The timing of this latest China Labor Watch report is a bit suspect since it comes just before Apple’s pending media blitz for new model iPhone announcements. The fact that an undercover investigation has led to these alleged findings should be indicator of practices which factory audit teams are either not discovering, or worker reluctance to identify grievances through formal channels.
As Supply Chain Matters has noted in a previous commentaries related to the Apple supply chain, its transition to a segmented lower-cost supply chain model, in addition to one supporting its higher cost innovative products is still underway, and newer suppliers may be in the midst of adjusting to higher demands for volume and efficiency. None the less, the issues raised by China Labor Watch should warrant additional response from both Jabil and Apple management.
Disclosure: The author is a current holder of Apple stock.
Last week, industry analyst firm Gartner announced its Top 25 Supply Chains Ranking for the Asia Pacific Region, which deserves some commentary on our part.
Supply Chain Matters has in the past been a bit critical of Gartner for not including Asia Pacific based supply chain organizations in its global rankings of Top 25 Supply Chains. Gartner responded by re-positioning its rankings among major global regions, which although has obvious connotations for further client business development in succinct global regions, none the less affords demonstrated supply chains competencies greater recognition when ranked on a regional basis. We praise Gartner for it efforts to provide broader recognition of supply chains in the Asia Pacific region.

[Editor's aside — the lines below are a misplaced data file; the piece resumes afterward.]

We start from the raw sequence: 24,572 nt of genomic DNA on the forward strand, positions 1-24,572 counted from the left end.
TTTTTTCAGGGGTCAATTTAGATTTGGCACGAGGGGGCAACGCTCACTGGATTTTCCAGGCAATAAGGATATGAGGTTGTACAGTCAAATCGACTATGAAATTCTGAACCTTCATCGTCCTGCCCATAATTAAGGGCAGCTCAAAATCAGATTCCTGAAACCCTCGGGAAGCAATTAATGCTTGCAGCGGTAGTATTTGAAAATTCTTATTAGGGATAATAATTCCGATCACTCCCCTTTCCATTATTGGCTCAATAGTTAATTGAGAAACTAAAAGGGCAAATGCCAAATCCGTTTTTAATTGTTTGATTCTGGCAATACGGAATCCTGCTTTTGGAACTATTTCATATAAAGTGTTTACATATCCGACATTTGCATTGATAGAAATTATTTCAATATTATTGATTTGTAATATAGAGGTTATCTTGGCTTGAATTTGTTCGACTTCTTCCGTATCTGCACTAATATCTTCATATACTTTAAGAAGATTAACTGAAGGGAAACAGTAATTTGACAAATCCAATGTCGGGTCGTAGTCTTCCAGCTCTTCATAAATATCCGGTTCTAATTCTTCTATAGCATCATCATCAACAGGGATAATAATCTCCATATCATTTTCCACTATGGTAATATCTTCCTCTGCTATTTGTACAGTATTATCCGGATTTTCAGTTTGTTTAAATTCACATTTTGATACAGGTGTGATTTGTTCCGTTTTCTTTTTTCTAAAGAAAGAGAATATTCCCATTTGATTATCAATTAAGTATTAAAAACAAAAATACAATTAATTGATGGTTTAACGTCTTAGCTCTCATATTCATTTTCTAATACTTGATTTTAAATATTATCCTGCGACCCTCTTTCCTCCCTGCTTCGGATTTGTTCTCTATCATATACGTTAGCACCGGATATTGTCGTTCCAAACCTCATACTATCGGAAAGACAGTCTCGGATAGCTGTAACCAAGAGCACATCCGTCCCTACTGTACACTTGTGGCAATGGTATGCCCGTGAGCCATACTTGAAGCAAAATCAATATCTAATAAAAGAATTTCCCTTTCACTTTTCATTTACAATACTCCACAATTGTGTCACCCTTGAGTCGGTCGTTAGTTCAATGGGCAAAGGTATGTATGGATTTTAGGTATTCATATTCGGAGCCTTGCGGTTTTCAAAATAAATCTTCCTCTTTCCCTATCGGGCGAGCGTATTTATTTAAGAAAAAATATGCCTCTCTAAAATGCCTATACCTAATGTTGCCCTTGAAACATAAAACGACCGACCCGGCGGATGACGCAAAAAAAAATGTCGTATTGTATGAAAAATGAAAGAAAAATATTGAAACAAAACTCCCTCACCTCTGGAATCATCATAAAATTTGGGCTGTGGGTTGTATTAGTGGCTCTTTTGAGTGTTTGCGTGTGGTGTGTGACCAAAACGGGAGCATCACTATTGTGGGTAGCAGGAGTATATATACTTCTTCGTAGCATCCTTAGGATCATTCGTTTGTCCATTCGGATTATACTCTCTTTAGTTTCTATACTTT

According to the Gartner report (free registration required in order to download), supply chain resilience is high on the agenda for most Asia Pacific based supply chains along with rising costs, a shortage of talent and increased regulatory pressures. Volatility in demand, particularly from western based companies, continues to present challenges for these Asia Pacific based teams. According to Gartner, the three year weighted average of revenue growth slowed to 25 percent.
Five new organizations move into the top ranking, while others moved-up in ranking. It should be of no surprise that Samsung was ranked the number one supply chain for Asia Pacific in 2013 because of its efforts in innovation and supply chain talent development. Lenovo was ranked as number two, moving up two spots from 2012, gaining high marks for revenue growth and deployment of a hybrid supply chain model. Supply Chain Matters has featured two previous commentaries of Lenovo’s unique supply chain process capabilities, along with its recent announcement of U.S. manufacturing presence.
The top five further includes Haier (Number #3), Hyundai Motor (Number #4) and Tata Motors (Number #5). Toyota Motor came in at Number #6, jumping 11 positions from its former 2012 ranking based on volume recovery from a series of major supply chain disruptions. Honda Motor was ranked Number #8.